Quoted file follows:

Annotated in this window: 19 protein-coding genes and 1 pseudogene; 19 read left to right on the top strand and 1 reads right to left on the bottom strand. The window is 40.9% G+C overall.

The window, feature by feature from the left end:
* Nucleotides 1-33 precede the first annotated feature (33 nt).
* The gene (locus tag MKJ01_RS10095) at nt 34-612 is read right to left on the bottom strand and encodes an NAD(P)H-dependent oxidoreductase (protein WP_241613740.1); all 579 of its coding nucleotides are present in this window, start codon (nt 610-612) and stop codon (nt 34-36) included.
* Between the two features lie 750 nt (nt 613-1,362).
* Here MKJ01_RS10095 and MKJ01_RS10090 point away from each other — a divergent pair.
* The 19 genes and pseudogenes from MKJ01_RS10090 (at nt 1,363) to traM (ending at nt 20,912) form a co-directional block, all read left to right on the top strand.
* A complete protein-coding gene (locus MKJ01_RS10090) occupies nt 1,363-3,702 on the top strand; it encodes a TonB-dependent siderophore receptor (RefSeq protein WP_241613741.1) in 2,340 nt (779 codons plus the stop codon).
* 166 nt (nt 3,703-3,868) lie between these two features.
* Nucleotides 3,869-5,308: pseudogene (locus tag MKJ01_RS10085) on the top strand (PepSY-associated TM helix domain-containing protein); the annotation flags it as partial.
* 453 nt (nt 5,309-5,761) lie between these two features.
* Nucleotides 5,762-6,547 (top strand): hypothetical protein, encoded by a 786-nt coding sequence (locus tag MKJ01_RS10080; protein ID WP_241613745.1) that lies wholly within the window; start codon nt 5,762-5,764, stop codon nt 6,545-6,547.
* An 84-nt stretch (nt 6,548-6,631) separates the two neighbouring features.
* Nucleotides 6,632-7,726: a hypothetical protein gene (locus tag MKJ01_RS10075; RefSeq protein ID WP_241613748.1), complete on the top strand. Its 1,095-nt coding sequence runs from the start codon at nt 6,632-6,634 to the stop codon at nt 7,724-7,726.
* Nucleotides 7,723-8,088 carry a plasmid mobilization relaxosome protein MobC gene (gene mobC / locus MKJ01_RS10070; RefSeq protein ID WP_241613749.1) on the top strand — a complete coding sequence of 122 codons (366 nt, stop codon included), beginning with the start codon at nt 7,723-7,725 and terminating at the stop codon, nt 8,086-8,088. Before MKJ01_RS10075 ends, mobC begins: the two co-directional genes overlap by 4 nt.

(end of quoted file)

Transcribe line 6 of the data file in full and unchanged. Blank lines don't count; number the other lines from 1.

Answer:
* Here MKJ01_RS10095 and MKJ01_RS10090 point away from each other — a divergent pair.